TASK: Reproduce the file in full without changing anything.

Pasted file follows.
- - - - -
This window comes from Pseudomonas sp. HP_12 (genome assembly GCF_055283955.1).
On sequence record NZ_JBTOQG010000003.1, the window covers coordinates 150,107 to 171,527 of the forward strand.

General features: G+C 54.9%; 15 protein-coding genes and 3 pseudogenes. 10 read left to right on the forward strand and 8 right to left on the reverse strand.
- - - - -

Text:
This window comes from Pseudomonas sp. HP_12 (genome assembly GCF_055283955.1).
On sequence record NZ_JBTOQG010000003.1, the window covers coordinates 150,107 to 171,527 of the forward strand.

General features: G+C 54.9%; 15 protein-coding genes and 3 pseudogenes. 10 read left to right on the forward strand and 8 right to left on the reverse strand.